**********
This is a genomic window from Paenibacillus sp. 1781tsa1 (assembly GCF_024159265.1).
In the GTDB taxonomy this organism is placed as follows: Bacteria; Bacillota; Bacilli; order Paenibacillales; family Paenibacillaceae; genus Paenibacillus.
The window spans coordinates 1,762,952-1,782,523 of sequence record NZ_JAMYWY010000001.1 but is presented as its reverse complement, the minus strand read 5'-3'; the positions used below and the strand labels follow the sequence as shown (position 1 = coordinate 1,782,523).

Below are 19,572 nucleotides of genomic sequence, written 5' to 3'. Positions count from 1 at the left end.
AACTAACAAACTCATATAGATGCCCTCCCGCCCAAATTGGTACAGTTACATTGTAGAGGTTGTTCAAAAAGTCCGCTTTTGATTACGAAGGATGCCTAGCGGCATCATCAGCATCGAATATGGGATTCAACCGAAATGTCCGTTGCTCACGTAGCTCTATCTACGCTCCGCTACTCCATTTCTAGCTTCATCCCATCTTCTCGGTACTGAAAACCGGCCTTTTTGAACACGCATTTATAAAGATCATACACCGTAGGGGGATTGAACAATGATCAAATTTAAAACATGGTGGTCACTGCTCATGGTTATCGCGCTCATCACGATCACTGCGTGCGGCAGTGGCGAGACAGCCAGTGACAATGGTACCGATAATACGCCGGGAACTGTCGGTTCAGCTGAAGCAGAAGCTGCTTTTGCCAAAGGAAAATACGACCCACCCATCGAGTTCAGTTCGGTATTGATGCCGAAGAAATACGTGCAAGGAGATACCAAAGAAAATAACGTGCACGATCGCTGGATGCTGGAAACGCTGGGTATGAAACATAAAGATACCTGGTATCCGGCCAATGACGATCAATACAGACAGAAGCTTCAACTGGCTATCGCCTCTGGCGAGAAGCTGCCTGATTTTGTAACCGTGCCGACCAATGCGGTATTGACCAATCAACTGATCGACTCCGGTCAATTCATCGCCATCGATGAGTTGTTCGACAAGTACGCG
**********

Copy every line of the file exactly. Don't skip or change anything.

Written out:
This is a genomic window from Paenibacillus sp. 1781tsa1 (assembly GCF_024159265.1).
In the GTDB taxonomy this organism is placed as follows: Bacteria; Bacillota; Bacilli; order Paenibacillales; family Paenibacillaceae; genus Paenibacillus.
The window spans coordinates 1,762,952-1,782,523 of sequence record NZ_JAMYWY010000001.1 but is presented as its reverse complement, the minus strand read 5'-3'; the positions used below and the strand labels follow the sequence as shown (position 1 = coordinate 1,782,523).

Below are 19,572 nucleotides of genomic sequence, written 5' to 3'. Positions count from 1 at the left end.
AACTAACAAACTCATATAGATGCCCTCCCGCCCAAATTGGTACAGTTACATTGTAGAGGTTGTTCAAAAAGTCCGCTTTTGATTACGAAGGATGCCTAGCGGCATCATCAGCATCGAATATGGGATTCAACCGAAATGTCCGTTGCTCACGTAGCTCTATCTACGCTCCGCTACTCCATTTCTAGCTTCATCCCATCTTCTCGGTACTGAAAACCGGCCTTTTTGAACACGCATTTATAAAGATCATACACCGTAGGGGGATTGAACAATGATCAAATTTAAAACATGGTGGTCACTGCTCATGGTTATCGCGCTCATCACGATCACTGCGTGCGGCAGTGGCGAGACAGCCAGTGACAATGGTACCGATAATACGCCGGGAACTGTCGGTTCAGCTGAAGCAGAAGCTGCTTTTGCCAAAGGAAAATACGACCCACCCATCGAGTTCAGTTCGGTATTGATGCCGAAGAAATACGTGCAAGGAGATACCAAAGAAAATAACGTGCACGATCGCTGGATGCTGGAAACGCTGGGTATGAAACATAAAGATACCTGGTATCCGGCCAATGACGATCAATACAGACAGAAGCTTCAACTGGCTATCGCCTCTGGCGAGAAGCTGCCTGATTTTGTAACCGTGCCGACCAATGCGGTATTGACCAATCAACTGATCGACTCCGGTCAATTCATCGCCATCGATGAGTTGTTCGACAAGTACGCG